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Dive Logbooks, Why You Should Keep One

Dive logbooks is one of the topics that is drilled into us in our Open Water Diver training programs. Dive Logbooks are a MUST. We are taught that we need to log all of our dives and the logbook is even a part of the dive table training. When we calculate our dive times and depths after a dive, we record the information into our logbooks. we then use the information to plan our next dive. However, for many divers, this MUST is just one of the items of our Open Water Diver training that falls by the wayside.

Why keep logbooks?

There are many reasons why you might want to keep your logbook up to date. The most obvious is that it is a great reference for your personal dive history. If you are returning to a dive site that you dove before but do not remember all of the details, a logbook can give you a reminder of what your dive was before. Changes in configurations that impact the weight you wear are easier to adjust to if you had recorded that information in your dive log on a previous dive. Best of all, you can look back at the log entries and use them as cues to remember outstanding dives.

Qualify for Advance Training or Recognition.

While PADI is the world’s largest dive training agency, it does little to recognize divers dedication to the sport unless you go professional. As an example to enter PADI’s Divemaster program you need 40 dives with 60 dives required at graduation. So you need a logbook to enter the program. That recognition as a Divemaster can be flawed as well, There are many dive operators that support PADI’s Zero to Hero program that lets you reach the Dive Master level in as little as 6 weeks, and enter the instructor programs in as little as six months from being certified as a OWD.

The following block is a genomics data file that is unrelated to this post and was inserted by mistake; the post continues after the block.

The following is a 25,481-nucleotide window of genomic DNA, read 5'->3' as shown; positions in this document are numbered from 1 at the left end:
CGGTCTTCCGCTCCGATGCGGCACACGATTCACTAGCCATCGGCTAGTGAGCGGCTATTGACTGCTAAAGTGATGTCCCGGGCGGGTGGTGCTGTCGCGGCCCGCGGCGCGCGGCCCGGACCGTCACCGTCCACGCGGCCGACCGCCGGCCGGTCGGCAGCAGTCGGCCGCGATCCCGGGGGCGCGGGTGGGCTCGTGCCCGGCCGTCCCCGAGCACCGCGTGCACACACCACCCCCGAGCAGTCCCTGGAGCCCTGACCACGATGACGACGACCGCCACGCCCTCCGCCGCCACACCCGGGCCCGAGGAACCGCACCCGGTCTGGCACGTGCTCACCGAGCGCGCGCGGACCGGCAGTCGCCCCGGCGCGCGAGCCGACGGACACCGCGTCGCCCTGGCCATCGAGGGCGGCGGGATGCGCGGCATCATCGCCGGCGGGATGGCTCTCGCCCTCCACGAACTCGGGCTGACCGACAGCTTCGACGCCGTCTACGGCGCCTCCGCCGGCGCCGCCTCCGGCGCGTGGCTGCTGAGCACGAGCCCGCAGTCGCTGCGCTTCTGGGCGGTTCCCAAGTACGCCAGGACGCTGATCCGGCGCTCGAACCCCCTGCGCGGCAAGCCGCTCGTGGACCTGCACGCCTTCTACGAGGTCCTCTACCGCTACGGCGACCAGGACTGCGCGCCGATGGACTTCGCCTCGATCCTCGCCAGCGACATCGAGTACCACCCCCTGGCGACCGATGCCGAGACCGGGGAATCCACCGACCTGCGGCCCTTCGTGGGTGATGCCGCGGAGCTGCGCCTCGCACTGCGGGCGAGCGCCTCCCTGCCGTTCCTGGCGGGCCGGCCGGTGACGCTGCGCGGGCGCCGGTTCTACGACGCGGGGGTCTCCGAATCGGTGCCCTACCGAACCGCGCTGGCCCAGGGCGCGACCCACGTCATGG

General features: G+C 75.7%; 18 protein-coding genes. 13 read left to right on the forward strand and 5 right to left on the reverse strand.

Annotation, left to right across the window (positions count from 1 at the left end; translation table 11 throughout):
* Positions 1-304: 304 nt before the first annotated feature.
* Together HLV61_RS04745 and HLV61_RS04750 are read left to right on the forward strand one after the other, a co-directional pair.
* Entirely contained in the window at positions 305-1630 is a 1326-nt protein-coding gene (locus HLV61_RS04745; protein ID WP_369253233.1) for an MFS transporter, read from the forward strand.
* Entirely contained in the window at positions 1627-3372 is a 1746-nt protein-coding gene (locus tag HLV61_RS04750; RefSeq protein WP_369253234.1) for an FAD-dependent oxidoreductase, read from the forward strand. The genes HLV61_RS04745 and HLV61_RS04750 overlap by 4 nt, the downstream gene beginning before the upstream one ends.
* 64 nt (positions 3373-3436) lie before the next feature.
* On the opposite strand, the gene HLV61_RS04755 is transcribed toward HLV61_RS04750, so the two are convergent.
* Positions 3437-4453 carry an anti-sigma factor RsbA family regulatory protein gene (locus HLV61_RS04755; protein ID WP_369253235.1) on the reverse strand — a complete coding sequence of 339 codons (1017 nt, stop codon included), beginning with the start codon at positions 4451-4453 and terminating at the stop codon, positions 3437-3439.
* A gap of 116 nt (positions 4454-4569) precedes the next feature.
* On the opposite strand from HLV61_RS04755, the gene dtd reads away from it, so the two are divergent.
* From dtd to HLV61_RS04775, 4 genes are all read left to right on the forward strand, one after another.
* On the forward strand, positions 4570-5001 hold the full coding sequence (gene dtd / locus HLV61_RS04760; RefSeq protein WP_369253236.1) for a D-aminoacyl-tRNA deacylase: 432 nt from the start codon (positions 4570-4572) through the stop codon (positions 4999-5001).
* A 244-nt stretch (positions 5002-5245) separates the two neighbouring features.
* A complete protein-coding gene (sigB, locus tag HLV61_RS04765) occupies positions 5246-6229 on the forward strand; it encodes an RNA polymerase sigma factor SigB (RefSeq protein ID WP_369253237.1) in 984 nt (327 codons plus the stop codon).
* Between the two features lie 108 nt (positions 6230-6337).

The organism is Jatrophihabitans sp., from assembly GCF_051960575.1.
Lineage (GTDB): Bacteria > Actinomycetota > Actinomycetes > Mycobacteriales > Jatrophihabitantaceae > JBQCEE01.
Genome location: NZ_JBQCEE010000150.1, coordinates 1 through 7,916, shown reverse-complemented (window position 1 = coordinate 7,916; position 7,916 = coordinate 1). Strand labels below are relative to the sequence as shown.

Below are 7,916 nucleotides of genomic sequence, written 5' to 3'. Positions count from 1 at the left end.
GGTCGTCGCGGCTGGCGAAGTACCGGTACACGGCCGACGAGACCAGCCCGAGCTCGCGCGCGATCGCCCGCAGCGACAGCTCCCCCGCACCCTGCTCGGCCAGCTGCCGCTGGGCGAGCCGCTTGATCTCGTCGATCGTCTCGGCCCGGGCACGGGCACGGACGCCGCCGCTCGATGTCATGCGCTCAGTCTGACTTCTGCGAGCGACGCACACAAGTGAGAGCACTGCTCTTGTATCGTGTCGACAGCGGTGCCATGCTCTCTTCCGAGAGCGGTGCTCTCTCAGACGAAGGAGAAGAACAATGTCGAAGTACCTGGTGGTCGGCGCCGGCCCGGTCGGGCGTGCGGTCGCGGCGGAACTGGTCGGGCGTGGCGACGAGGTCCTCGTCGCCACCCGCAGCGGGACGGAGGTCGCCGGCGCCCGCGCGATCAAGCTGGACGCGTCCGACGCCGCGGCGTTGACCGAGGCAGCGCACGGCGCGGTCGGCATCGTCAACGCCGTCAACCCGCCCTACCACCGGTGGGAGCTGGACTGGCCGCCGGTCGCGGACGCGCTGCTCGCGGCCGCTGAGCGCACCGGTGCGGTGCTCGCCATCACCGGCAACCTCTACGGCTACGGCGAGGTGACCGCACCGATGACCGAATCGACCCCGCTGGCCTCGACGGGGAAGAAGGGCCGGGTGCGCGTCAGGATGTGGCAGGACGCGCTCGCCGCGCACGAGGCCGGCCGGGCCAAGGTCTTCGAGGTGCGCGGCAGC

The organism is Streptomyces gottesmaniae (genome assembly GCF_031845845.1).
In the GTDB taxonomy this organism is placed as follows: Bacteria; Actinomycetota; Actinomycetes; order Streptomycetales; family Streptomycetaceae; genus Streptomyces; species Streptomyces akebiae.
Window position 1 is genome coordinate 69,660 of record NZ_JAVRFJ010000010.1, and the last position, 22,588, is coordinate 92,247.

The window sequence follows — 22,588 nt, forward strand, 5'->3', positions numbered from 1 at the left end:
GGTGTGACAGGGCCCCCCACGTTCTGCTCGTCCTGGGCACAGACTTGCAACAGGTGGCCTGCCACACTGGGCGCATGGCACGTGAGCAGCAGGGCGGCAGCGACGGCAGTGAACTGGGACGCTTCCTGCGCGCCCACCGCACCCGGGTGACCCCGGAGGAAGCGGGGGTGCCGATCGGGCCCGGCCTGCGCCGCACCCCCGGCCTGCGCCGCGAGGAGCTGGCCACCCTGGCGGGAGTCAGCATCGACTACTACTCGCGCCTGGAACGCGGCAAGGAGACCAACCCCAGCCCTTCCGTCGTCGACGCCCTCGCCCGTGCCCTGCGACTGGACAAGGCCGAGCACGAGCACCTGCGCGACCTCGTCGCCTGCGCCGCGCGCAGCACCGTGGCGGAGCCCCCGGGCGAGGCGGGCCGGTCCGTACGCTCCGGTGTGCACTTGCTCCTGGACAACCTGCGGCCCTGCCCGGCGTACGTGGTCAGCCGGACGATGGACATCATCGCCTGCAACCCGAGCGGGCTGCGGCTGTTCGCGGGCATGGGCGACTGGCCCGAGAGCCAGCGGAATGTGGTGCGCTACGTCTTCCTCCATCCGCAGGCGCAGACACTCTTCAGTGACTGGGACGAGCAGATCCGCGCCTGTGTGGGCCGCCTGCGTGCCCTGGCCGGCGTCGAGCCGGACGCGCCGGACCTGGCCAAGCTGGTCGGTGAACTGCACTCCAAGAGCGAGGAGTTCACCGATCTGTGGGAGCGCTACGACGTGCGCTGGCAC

Sadly there are too many divers out there that believe you can not be knowledgeable unless you go pro. I have seen comments, even on this website, dismissing a diver’s knowledge because they are not “professional”. These same people will accept a dive master even if they only have the required 60 dives, but a potential employer might not. Most will look for a experience level that requires any dives and will use the logbook as a guide to judge you.

Other Organizations, such as Scuba Schools International – SSI – show recognition as a diver reaches different dive milestones. When a SSI certified diver reaches a milestone, they present their logbook and receive a sticker for their C card or an upgraded C card depending on the level.

Save Money

This might sound silly, but, I have seen it happened. You book your dive vacation that includes a number of dives. When you get to the resort they ask for your logbook. Since you do not have a current logbook and prove you have dived in the last 6 months,they tell you their rules require you to take a refresh class, or maybe it just a check out dive. Either way it not included in your package and you end up shelling out a chunk of money.

Meet Standards for a Dive

Certifications may allow you to do certain dives, however, at times that might not be enough. A number of dive operators are requiring experience as well as certification before allowing a diver to dive with them.